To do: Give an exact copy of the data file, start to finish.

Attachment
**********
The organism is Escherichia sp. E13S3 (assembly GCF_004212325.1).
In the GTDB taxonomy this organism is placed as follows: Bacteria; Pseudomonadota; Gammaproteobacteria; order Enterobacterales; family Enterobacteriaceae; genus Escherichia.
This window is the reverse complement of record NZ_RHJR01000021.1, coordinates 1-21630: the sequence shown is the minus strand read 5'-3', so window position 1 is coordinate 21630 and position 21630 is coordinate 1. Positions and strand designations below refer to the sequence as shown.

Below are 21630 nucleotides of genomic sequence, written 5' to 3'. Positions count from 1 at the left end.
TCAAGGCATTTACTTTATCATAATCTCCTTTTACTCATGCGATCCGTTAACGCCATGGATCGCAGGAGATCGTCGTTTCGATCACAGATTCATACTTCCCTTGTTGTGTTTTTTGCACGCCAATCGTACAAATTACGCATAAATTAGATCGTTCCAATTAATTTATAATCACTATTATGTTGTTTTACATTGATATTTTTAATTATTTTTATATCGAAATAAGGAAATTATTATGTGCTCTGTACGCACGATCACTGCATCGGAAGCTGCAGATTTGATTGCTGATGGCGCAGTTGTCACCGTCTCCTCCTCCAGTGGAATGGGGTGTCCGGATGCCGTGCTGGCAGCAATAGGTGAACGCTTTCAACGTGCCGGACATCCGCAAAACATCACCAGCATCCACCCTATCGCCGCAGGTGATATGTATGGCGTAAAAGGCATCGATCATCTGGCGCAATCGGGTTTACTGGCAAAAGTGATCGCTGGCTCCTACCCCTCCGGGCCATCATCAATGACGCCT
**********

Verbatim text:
The organism is Escherichia sp. E13S3 (assembly GCF_004212325.1).
In the GTDB taxonomy this organism is placed as follows: Bacteria; Pseudomonadota; Gammaproteobacteria; order Enterobacterales; family Enterobacteriaceae; genus Escherichia.
This window is the reverse complement of record NZ_RHJR01000021.1, coordinates 1-21630: the sequence shown is the minus strand read 5'-3', so window position 1 is coordinate 21630 and position 21630 is coordinate 1. Positions and strand designations below refer to the sequence as shown.

Below are 21630 nucleotides of genomic sequence, written 5' to 3'. Positions count from 1 at the left end.
TCAAGGCATTTACTTTATCATAATCTCCTTTTACTCATGCGATCCGTTAACGCCATGGATCGCAGGAGATCGTCGTTTCGATCACAGATTCATACTTCCCTTGTTGTGTTTTTTGCACGCCAATCGTACAAATTACGCATAAATTAGATCGTTCCAATTAATTTATAATCACTATTATGTTGTTTTACATTGATATTTTTAATTATTTTTATATCGAAATAAGGAAATTATTATGTGCTCTGTACGCACGATCACTGCATCGGAAGCTGCAGATTTGATTGCTGATGGCGCAGTTGTCACCGTCTCCTCCTCCAGTGGAATGGGGTGTCCGGATGCCGTGCTGGCAGCAATAGGTGAACGCTTTCAACGTGCCGGACATCCGCAAAACATCACCAGCATCCACCCTATCGCCGCAGGTGATATGTATGGCGTAAAAGGCATCGATCATCTGGCGCAATCGGGTTTACTGGCAAAAGTGATCGCTGGCTCCTACCCCTCCGGGCCATCATCAATGACGCCT